## Derivative of Exponential Function

I am reading the about the derivative of an exponential function using the limit definition, but one step I don't quite understand: $lim_{h\rightarrow0}\frac{a^h -1}{h} = f'(0)$ Wouldn't that limit equal 0/0?
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 Recognitions: Gold Member Science Advisor Staff Emeritus Every derivative limit is of the form "0/0" but, of course, the limit itself is NOT "0/0".
 Oh, yes, how could I be so foolish to forget. Well, what sort of algebraic manipulation am I to perform then?

## Derivative of Exponential Function

Have you defined the exponential function as $\sum\frac{z^n}{n!}$. If so, use that to prove the limit.
 Recognitions: Gold Member Science Advisor Staff Emeritus There's the rub! It depends, of course, upon how you define $e^x$. Many modern Calculus texts first define $ln(x)= \int_a^x dx/x$ and then define $e^x$ as the inverse function so your question never arises. That's my preferred method. Robert1986 suggests that you define $e^x$ as as power series. That's perfectly reasonable, and again, your question does not arise. But it is probably most common to define $a^x$ by first defining $a^n$ by "a multiplied by itself n times" then extending to all real numbers by requiring that $a^{n+m}= (a^n)(a^m)$, $(a^n)^m= a^{mn}$, and continuity. Using that definition, we have $$\frac{f(x+h)-f(x)}{h}= \frac{a^{x+h}- a^x}{h}= \frac{a^xa^h- a^x}{h}$$ $$= \frac{a^x(a^h- 1)}{h}= a^x\frac{a^h- 1}{h}$$ So that $$\frac{da^x}{dx}= \lim_{h\to 0}\frac{a^{h+1}- a^x}{h}= a^x\lim_{h\to 0}\frac{a^h- 1}{h}$$ is just $C_aa^x$ where $C_a$ is that limit. It is easy to show that if 0< a< 1, then $C_a$ is negative, that $C_2$ is less than 1, that $C_3$ is greater than 1, and that $C_a$ continuously increases as a increases. That means that there must exist some value of a, between 2 and 3, such that $C_a= 1$ and we define "e" to be that value of a. From $\lim_{h\to 0}\frac{e^h- 1}{h}= 1$ we can say that, for h close to 0, $\frac{e^h- 1}{h}$ is close to 1 so that $e^h- 1$ is close to h. Then $e^h$ is close to 1+ h and so e is close to $(1+ h)^{1/h}$ which is common limit definition of e: $e= \lim_{h\to 0}(1+ h)^{1/h}$ or, taking n= 1/h, $e= \lim_{n\to\infty} (1+ 1/n)^n$.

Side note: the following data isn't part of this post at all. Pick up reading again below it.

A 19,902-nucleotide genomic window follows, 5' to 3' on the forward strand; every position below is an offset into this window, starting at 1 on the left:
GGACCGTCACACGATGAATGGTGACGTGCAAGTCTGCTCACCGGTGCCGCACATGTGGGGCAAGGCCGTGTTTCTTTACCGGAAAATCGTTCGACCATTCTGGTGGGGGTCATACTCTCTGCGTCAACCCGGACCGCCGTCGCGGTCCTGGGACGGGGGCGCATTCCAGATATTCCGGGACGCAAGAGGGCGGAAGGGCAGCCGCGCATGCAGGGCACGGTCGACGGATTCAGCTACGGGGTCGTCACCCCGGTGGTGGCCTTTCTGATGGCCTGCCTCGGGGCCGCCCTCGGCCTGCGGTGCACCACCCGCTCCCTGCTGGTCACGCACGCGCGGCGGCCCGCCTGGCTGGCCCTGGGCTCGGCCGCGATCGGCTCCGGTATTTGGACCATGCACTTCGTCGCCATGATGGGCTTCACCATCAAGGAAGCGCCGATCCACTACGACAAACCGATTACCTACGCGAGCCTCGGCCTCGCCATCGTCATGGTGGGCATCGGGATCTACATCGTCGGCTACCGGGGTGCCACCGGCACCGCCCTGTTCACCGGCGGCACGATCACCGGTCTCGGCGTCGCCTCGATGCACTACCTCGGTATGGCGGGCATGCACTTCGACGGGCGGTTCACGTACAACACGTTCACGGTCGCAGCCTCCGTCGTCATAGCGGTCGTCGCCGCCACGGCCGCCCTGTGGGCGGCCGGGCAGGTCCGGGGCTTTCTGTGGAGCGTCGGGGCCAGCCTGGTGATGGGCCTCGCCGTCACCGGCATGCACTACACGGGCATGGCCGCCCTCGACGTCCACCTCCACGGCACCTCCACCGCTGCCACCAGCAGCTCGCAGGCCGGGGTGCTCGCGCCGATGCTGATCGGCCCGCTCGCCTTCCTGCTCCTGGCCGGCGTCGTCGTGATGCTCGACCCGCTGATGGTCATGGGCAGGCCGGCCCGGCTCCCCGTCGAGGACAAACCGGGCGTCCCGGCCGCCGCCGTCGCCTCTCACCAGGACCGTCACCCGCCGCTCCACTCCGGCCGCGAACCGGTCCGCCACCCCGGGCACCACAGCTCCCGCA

@HallsOfIvy: So this constant you are speaking about is the same as f'(0)? Edit: Also, the books says that this limit is the value of the derivative at zero. Why is that? And since the derivative of an exponential function itself, wouldn't that always be equal to one?

 Quote by Bashyboy @HallsOfIvy: So this constant you are speaking about is the same as f'(0)?
It's not; f'(0) is the derivative of f(x) evaluated at x = 0. The constant Ca, in a way, turns out to be a "function" of a that changes the value of f'(0) depending on the value of a in f(x) = ax.

 Edit: Also, the books says that this limit is the value of the derivative at zero. Why is that? And since the derivative of an exponential function itself, wouldn't that always be equal to one?
If f(x) = ax, then the difference quotient for f(x) is$$\frac{a^{x+h} - a^x}{h} = a^x\frac{a^h - 1}{h}$$
At x = 0, the difference quotient turns out to be (ah - 1)/h, and taking the limit as h→0 gives the derivative at 0, written as f'(0).

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